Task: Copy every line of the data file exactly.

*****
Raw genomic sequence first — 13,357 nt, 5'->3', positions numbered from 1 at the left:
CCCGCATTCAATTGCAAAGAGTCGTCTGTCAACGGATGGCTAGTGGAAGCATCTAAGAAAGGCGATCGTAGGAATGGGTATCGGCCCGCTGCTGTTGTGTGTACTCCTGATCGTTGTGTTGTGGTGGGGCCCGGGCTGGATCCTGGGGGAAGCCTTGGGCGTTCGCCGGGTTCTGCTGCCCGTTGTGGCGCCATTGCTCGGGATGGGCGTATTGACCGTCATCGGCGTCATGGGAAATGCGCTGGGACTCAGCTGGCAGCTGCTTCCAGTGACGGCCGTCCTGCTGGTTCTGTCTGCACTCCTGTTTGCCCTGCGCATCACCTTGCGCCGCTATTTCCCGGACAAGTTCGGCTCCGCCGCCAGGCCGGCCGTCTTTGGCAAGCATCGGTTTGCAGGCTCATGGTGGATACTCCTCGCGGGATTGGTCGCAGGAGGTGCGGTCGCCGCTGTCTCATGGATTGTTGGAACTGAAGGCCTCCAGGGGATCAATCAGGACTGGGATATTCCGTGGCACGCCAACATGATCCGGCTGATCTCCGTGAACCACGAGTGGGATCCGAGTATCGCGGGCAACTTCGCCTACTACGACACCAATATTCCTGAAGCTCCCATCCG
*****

Raw genomic sequence first — 13,357 nt, 5'->3', positions numbered from 1 at the left:
CCCGCATTCAATTGCAAAGAGTCGTCTGTCAACGGATGGCTAGTGGAAGCATCTAAGAAAGGCGATCGTAGGAATGGGTATCGGCCCGCTGCTGTTGTGTGTACTCCTGATCGTTGTGTTGTGGTGGGGCCCGGGCTGGATCCTGGGGGAAGCCTTGGGCGTTCGCCGGGTTCTGCTGCCCGTTGTGGCGCCATTGCTCGGGATGGGCGTATTGACCGTCATCGGCGTCATGGGAAATGCGCTGGGACTCAGCTGGCAGCTGCTTCCAGTGACGGCCGTCCTGCTGGTTCTGTCTGCACTCCTGTTTGCCCTGCGCATCACCTTGCGCCGCTATTTCCCGGACAAGTTCGGCTCCGCCGCCAGGCCGGCCGTCTTTGGCAAGCATCGGTTTGCAGGCTCATGGTGGATACTCCTCGCGGGATTGGTCGCAGGAGGTGCGGTCGCCGCTGTCTCATGGATTGTTGGAACTGAAGGCCTCCAGGGGATCAATCAGGACTGGGATATTCCGTGGCACGCCAACATGATCCGGCTGATCTCCGTGAACCACGAGTGGGATCCGAGTATCGCGGGCAACTTCGCCTACTACGACACCAATATTCCTGAAGCTCCCATCCG